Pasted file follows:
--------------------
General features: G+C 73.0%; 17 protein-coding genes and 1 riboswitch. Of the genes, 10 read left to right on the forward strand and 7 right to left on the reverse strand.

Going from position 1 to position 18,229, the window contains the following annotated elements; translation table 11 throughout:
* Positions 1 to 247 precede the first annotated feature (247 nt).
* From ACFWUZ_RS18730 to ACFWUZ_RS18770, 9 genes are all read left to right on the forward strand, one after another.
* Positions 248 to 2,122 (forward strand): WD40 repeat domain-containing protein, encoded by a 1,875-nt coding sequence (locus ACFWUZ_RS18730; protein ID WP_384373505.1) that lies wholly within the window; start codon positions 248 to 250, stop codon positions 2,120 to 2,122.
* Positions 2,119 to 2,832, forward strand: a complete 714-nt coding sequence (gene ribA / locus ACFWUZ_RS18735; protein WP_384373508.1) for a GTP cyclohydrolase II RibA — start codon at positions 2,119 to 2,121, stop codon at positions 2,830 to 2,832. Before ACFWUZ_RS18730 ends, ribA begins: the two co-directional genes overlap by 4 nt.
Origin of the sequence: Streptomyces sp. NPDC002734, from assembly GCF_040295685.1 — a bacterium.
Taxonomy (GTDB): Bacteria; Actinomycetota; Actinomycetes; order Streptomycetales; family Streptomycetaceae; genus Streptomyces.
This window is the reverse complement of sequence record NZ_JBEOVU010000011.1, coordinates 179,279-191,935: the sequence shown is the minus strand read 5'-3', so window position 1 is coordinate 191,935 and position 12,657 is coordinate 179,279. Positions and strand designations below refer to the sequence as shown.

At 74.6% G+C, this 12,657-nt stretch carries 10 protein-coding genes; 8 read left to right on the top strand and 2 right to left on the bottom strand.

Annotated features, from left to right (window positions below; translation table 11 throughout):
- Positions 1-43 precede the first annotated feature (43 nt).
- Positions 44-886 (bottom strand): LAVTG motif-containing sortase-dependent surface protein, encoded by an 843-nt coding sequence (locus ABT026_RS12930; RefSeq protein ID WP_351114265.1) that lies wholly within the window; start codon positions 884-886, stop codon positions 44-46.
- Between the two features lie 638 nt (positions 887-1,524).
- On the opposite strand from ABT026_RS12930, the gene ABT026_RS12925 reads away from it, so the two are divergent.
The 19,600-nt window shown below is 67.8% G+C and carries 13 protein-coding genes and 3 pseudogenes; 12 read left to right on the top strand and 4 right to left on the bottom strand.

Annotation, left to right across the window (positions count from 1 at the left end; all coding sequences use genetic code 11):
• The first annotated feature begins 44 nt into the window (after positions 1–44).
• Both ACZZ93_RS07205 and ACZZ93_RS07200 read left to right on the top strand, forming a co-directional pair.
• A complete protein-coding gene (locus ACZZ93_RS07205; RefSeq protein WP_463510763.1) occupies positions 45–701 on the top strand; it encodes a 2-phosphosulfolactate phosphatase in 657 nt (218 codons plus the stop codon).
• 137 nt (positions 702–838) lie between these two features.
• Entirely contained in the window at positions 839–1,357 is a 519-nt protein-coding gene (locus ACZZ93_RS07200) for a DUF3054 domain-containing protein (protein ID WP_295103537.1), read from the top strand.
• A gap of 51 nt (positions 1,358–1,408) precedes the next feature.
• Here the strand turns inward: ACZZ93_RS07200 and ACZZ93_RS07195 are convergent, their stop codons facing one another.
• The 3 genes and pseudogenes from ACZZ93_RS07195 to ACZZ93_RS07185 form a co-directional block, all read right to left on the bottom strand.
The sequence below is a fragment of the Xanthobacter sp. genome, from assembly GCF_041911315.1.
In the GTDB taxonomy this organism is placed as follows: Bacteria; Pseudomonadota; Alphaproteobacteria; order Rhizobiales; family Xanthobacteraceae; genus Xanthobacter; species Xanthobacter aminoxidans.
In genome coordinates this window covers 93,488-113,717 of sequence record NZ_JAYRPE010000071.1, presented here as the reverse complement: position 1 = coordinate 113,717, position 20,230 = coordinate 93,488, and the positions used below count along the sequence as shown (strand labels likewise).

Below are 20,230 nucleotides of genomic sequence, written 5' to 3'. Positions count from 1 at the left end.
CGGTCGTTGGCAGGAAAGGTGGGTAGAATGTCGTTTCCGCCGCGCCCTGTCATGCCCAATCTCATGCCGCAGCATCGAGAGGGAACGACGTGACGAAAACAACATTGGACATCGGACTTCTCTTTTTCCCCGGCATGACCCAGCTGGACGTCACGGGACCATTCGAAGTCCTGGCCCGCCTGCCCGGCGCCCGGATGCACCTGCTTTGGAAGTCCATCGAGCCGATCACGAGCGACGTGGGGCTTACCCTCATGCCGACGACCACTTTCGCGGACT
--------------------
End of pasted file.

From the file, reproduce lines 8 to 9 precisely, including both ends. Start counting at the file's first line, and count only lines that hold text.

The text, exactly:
Taxonomy (GTDB): Bacteria; Actinomycetota; Actinomycetes; order Streptomycetales; family Streptomycetaceae; genus Streptomyces.
This window is the reverse complement of sequence record NZ_JBEOVU010000011.1, coordinates 179,279-191,935: the sequence shown is the minus strand read 5'-3', so window position 1 is coordinate 191,935 and position 12,657 is coordinate 179,279. Positions and strand designations below refer to the sequence as shown.